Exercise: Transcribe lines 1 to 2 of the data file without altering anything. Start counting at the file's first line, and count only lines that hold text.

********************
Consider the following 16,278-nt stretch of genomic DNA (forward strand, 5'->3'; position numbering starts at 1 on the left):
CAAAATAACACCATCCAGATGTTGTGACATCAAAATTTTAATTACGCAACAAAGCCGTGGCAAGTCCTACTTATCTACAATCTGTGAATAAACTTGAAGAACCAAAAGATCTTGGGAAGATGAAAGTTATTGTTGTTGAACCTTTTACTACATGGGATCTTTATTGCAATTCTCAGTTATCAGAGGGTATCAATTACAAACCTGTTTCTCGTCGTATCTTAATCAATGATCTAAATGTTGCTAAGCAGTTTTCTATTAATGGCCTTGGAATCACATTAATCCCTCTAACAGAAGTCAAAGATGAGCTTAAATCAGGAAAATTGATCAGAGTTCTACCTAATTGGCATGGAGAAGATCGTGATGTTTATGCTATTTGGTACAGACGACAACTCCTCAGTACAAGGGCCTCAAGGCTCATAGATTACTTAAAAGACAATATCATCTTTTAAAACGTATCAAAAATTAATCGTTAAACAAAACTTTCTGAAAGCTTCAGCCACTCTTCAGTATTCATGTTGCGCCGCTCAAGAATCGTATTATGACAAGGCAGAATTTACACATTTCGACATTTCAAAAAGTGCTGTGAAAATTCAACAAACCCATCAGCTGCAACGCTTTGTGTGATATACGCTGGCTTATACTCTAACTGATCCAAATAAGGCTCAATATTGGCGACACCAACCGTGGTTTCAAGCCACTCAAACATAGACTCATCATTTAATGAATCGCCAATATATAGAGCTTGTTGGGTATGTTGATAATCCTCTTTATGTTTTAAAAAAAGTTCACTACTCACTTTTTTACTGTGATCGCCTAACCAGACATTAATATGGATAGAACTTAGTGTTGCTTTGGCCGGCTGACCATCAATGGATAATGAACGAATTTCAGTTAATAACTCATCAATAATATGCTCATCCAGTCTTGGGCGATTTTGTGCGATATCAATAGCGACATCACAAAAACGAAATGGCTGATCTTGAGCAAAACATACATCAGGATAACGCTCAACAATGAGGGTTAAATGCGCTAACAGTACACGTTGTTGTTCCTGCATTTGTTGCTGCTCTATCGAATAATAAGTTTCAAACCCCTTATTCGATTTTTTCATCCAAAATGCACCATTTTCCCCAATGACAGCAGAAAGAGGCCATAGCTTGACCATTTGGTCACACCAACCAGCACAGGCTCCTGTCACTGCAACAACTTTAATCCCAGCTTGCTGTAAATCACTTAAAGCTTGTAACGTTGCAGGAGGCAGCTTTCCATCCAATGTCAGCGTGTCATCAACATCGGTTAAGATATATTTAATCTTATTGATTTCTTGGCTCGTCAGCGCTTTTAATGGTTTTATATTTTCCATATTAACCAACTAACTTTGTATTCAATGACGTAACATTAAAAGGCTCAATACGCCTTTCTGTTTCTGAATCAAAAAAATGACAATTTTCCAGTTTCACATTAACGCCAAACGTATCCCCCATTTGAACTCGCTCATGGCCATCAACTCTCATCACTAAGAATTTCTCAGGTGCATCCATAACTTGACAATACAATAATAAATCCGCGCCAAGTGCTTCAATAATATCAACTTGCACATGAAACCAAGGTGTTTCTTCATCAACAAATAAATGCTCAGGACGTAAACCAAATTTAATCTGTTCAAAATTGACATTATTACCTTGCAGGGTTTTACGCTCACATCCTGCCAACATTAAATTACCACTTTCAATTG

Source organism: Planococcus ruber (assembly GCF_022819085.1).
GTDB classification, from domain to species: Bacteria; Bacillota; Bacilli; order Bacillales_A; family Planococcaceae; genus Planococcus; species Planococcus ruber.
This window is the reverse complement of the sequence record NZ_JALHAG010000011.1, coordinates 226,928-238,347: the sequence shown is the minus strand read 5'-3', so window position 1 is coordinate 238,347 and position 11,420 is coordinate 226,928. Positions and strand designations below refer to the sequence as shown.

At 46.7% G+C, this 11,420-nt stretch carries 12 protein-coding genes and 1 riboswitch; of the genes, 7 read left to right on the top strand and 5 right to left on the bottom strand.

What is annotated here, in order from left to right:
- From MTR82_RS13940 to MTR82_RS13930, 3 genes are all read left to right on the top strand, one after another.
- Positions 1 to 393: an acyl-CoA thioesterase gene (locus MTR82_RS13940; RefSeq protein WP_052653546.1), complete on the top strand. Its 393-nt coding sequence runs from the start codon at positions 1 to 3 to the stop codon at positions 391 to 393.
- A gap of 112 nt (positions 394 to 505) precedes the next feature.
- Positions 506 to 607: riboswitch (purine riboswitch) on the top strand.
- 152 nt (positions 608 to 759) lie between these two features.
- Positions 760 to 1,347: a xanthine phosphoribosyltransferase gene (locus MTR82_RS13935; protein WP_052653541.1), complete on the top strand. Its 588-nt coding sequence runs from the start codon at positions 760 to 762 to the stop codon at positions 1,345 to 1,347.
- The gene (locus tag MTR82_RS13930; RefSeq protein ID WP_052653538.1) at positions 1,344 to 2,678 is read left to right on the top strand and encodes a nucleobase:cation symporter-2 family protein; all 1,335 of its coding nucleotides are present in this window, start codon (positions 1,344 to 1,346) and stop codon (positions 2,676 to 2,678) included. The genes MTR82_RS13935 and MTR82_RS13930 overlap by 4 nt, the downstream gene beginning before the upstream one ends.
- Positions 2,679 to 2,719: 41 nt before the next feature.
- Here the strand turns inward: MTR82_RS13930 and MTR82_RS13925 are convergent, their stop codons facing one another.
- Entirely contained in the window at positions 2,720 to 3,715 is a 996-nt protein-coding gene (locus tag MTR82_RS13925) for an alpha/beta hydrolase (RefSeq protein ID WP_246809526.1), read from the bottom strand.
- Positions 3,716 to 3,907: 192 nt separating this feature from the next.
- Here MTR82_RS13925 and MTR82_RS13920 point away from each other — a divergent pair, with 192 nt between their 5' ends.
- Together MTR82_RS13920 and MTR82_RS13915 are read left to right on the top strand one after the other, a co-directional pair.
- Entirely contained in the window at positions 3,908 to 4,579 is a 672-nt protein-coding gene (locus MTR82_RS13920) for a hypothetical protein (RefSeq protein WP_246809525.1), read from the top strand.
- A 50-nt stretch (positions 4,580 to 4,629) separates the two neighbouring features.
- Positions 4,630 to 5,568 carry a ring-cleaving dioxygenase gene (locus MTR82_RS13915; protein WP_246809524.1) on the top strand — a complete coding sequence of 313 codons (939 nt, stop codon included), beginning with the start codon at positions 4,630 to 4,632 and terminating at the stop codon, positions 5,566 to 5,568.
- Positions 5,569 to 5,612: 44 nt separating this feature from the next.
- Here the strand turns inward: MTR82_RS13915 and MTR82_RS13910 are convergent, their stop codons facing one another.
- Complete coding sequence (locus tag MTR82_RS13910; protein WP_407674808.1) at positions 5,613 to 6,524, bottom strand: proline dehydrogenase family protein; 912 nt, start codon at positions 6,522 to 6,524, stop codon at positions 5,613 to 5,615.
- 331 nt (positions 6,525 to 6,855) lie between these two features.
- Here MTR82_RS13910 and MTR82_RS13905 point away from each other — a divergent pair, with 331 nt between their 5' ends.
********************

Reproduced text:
Consider the following 16,278-nt stretch of genomic DNA (forward strand, 5'->3'; position numbering starts at 1 on the left):
CAAAATAACACCATCCAGATGTTGTGACATCAAAATTTTAATTACGCAACAAAGCCGTGGCAAGTCCTACTTATCTACAATCTGTGAATAAACTTGAAGAACCAAAAGATCTTGGGAAGATGAAAGTTATTGTTGTTGAACCTTTTACTACATGGGATCTTTATTGCAATTCTCAGTTATCAGAGGGTATCAATTACAAACCTGTTTCTCGTCGTATCTTAATCAATGATCTAAATGTTGCTAAGCAGTTTTCTATTAATGGCCTTGGAATCACATTAATCCCTCTAACAGAAGTCAAAGATGAGCTTAAATCAGGAAAATTGATCAGAGTTCTACCTAATTGGCATGGAGAAGATCGTGATGTTTATGCTATTTGGTACAGACGACAACTCCTCAGTACAAGGGCCTCAAGGCTCATAGATTACTTAAAAGACAATATCATCTTTTAAAACGTATCAAAAATTAATCGTTAAACAAAACTTTCTGAAAGCTTCAGCCACTCTTCAGTATTCATGTTGCGCCGCTCAAGAATCGTATTATGACAAGGCAGAATTTACACATTTCGACATTTCAAAAAGTGCTGTGAAAATTCAACAAACCCATCAGCTGCAACGCTTTGTGTGATATACGCTGGCTTATACTCTAACTGATCCAAATAAGGCTCAATATTGGCGACACCAACCGTGGTTTCAAGCCACTCAAACATAGACTCATCATTTAATGAATCGCCAATATATAGAGCTTGTTGGGTATGTTGATAATCCTCTTTATGTTTTAAAAAAAGTTCACTACTCACTTTTTTACTGTGATCGCCTAACCAGACATTAATATGGATAGAACTTAGTGTTGCTTTGGCCGGCTGACCATCAATGGATAATGAACGAATTTCAGTTAATAACTCATCAATAATATGCTCATCCAGTCTTGGGCGATTTTGTGCGATATCAATAGCGACATCACAAAAACGAAATGGCTGATCTTGAGCAAAACATACATCAGGATAACGCTCAACAATGAGGGTTAAATGCGCTAACAGTACACGTTGTTGTTCCTGCATTTGTTGCTGCTCTATCGAATAATAAGTTTCAAACCCCTTATTCGATTTTTTCATCCAAAATGCACCATTTTCCCCAATGACAGCAGAAAGAGGCCATAGCTTGACCATTTGGTCACACCAACCAGCACAGGCTCCTGTCACTGCAACAACTTTAATCCCAGCTTGCTGTAAATCACTTAAAGCTTGTAACGTTGCAGGAGGCAGCTTTCCATCCAATGTCAGCGTGTCATCAACATCGGTTAAGATATATTTAATCTTATTGATTTCTTGGCTCGTCAGCGCTTTTAATGGTTTTATATTTTCCATATTAACCAACTAACTTTGTATTCAATGACGTAACATTAAAAGGCTCAATACGCCTTTCTGTTTCTGAATCAAAAAAATGACAATTTTCCAGTTTCACATTAACGCCAAACGTATCCCCCATTTGAACTCGCTCATGGCCATCAACTCTCATCACTAAGAATTTCTCAGGTGCATCCATAACTTGACAATACAATAATAAATCCGCGCCAAGTGCTTCAATAATATCAACTTGCACATGAAACCAAGGTGTTTCTTCATCAACAAATAAATGCTCAGGACGTAAACCAAATTTAATCTGTTCAAAATTGACATTATTACCTTGCAGGGTTTTACGCTCACATCCTGCCAACATTAAATTACCACTTTCAATTG